The Dark History of Valentine’s Day in Los Angeles

No matter what Cupid or Hallmark say, tragedy and romance go together on any day, including Feb. 14.

“Happy Valentine,” the message reads, with a hand-drawn heart and “I love you” below. 

These words, written on a scrap of paper, were clenched in the lifeless hand of Diane Wells, who died by suicide in a Hollywood hotel room, weeks before she was due to go on trial for the murder of her husband.

Daine Wells’ Valentine’s note

Valentine’s Day is sold to us with boxes of chocolates, prix-fixe meals, maybe even a sparkly piece of jewelry, and, as David Byrne once sang with Talking Heads, “nothing but flowers.”  Yet no matter what Cupid says, tragedy and romance go together—at any time of the year, especially if you’re the editor of a daily paper at a time when this is where nearly everyone gets their news and entertainment.

Over 100 years ago, the Los Angeles Examiner ran an extraordinary headline about a “Ghost Woman” after a wealthy Oregon rancher named Vaden Boge had been found poisoned in his room at the Alexandria Hotel.

The 22-year-old Boge had registered himself and his wife at the hotel, saying she would be coming later with their luggage. He ordered lunch from room service, but soon after, cries were heard coming from the room, and he staggered into the hall gasping for help.

Vaden Elwynne Boge

Soon it was discovered that one of the coffee cups contained potassium cyanide, while the other was half-empty.

Boge’s wife appeared to be the number one suspect, only no one had even seen the woman. Even his shocked family only had a vague idea that he might be engaged. Police searched the docks and train stations, but there was no trace. 

As it turned out, Boge’s death was an elaborate, romance-inspired suicide plot that the Los Angeles Evening Herald suggested had been inspired by an Irish short story.

Police also found some sentimental song lyrics in Boge’s notebook, and 17-year-old Nadine Linginfelter, a distant relative who he had been writing to for several months, was interviewed, but no evidence was found of an illicit tryst. 

Poems, stories, and songs aside, it seemed that the explanation for Boge’s dramatic death was in a letter he had mailed a couple of days before he sat to, as the newspapers put it, “feast alone.” 


In May 1933, the Los Angeles Times reported the story of Alfred Alberts, a ticket tender at Wrigley Field, then a minor league baseball stadium in South Central Los Angeles.

For over 20 years, the then-68-year-old had been in unrequited love with Lottie Spinner, the waitress wife of a police lieutenant, after meeting her in a restaurant on South Main St.

Lottie Spinner and the note she received from Alfred Alberts (LA Herald Express Vol LXIII)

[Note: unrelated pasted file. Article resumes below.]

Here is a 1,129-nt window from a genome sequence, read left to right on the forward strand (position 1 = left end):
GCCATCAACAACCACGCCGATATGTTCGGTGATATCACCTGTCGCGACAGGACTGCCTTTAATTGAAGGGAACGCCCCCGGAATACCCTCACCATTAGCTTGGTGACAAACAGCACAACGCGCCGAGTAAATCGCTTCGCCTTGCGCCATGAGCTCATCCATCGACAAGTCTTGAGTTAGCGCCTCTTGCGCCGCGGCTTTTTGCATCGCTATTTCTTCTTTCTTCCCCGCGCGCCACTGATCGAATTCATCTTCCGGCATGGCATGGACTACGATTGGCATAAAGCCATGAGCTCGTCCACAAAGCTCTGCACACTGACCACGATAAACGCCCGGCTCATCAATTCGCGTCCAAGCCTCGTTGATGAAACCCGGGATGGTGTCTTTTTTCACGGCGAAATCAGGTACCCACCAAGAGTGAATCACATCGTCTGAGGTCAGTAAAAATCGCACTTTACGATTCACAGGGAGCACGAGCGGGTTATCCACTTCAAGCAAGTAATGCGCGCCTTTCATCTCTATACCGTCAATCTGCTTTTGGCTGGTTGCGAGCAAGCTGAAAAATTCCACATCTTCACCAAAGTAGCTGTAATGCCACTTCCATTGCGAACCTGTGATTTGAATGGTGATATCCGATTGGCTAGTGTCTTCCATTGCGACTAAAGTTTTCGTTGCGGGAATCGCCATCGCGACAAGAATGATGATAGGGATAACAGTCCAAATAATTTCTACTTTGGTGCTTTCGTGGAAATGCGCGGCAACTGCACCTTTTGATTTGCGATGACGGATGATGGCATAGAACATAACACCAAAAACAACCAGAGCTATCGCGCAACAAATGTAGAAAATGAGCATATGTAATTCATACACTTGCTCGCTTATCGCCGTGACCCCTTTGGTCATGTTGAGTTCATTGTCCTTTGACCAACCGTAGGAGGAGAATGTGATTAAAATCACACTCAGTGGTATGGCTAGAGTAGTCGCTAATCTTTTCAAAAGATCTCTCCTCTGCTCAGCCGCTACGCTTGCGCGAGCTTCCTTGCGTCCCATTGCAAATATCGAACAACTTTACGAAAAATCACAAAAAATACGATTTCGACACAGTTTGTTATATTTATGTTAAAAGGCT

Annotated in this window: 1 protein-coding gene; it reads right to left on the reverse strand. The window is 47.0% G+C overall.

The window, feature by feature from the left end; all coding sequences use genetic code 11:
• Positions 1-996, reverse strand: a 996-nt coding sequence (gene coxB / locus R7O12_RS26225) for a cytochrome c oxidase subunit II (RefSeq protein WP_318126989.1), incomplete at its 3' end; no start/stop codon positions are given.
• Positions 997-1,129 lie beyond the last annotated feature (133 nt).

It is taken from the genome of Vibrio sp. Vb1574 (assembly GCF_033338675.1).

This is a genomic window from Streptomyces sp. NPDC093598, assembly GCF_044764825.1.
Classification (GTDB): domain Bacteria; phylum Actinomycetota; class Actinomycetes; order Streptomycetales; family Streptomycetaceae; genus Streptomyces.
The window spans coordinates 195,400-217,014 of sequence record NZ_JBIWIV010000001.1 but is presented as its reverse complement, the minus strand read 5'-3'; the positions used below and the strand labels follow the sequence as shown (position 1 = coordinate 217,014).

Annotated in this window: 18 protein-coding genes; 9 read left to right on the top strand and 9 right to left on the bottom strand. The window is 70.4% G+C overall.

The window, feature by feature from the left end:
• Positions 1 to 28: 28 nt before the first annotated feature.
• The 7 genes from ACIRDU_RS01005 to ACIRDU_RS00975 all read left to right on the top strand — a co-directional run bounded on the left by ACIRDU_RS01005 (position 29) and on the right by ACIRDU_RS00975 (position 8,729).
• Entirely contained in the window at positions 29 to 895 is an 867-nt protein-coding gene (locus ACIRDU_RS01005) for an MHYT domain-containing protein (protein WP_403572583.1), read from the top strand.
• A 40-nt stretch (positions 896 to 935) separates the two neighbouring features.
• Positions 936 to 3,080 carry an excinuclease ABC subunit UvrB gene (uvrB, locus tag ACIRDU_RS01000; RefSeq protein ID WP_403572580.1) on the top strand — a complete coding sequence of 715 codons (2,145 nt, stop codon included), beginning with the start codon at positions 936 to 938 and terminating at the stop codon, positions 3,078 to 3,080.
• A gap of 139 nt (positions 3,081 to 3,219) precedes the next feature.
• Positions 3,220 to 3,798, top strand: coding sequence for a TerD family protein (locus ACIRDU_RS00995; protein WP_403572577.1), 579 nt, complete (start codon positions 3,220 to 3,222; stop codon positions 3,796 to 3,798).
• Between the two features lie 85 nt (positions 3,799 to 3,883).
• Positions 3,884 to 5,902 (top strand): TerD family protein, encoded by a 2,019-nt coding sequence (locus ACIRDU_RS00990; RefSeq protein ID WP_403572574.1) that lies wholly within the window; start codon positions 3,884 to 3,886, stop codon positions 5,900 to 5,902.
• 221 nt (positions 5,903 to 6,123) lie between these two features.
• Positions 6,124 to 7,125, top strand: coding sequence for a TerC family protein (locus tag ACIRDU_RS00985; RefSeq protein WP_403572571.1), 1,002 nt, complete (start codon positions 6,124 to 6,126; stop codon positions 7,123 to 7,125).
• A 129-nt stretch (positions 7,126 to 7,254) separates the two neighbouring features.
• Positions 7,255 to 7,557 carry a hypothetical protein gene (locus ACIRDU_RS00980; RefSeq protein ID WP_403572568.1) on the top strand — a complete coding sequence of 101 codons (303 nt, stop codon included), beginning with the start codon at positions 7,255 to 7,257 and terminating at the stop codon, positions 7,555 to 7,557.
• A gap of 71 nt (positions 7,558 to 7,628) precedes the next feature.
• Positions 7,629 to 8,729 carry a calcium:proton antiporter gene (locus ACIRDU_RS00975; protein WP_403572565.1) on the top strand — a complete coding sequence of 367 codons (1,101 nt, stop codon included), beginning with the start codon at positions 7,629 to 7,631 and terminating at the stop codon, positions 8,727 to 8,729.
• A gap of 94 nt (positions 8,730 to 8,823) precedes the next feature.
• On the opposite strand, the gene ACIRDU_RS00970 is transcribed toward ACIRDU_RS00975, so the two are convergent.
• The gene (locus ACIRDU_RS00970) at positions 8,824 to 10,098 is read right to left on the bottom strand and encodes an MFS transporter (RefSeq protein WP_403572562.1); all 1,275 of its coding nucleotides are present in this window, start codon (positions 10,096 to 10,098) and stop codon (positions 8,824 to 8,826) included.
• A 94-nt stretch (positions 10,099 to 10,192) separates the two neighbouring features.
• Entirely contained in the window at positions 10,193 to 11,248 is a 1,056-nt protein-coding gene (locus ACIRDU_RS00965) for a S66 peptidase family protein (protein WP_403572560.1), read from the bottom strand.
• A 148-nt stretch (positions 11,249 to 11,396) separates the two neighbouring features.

Alberts had often been to the Spinner’s house, and over Christmas dinner, he admitted he had been diagnosed with cataracts. He then confessed his secret love. The couple had been gracious and sympathetic, both seeing him as a kind friend, if also a lonely old man.

A few months later, Alberts went to Palisades Park in Santa Monica and shot himself in the heart. Before he died, he scribbled out a will on the back of an envelope, where he left his entire life savings of nearly $14,000 (over a quarter of a million dollars today) to his “dream girl.” 

Alberts’s cataracts, it turned out, left him terrified of going blind because that meant he would never be able to see Lottie’s face ever again.


Diane Wells

Heartbreakingly romantic for sure, but a look through the archives confirms that it’s sex and violence that really sells. And this was certainly the case for the tabloid coverage of the aforementioned tragedy of Diane Wells.

In the era of film noir, especially, the many rival L.A. newspapers often printed pictures of the victim of a jealous murder or when possible, the dead killer himself (it’s almost always a man…) with the gun still in his lifeless hand and a bloodstain nearby.

Suicide notes were also fair game, and all four left by Diane, including one that seemed confessional, were reproduced for readers in full. They could see how her handwriting became more illegible as the barbiturates took effect.

She was the much younger wife, number five, in fact. for successful mogul Cecil Wells. It was her alleged affair with Black musician Johnny Warren—also charged with first-degree murder—that really shook things up.

The case involved love letters, a bungled investigation, a secret abortion, and a Guatemalan “third suspect” with whispered-about mob connections. It also happened in Alaska, then a barely-known U.S. territory.

Diane came to Hollywood the moment she got out on bail in 1954 and checking in at a hotel on Valentine’s Day was one of her last acts as she fought addiction, loss, and trauma. In covering the accused widow’s case, the papers and pulp magazines saw nothing but her blonde hair and good looks. 

Determined to spare her 3-year-old son the chaos of her upcoming trial, a few weeks later she took control of her dismal situation and abruptly checked into another hotel —though for just one night.

The day after her body was discovered, it emerged that the trial was about to be postponed.  

Beneath the hand-drawn heart: “Happy Valentine. I love you.” Seemingly written on a piece of newspaper print, readers are still left to wonder just who her Valentine’s note was for. 

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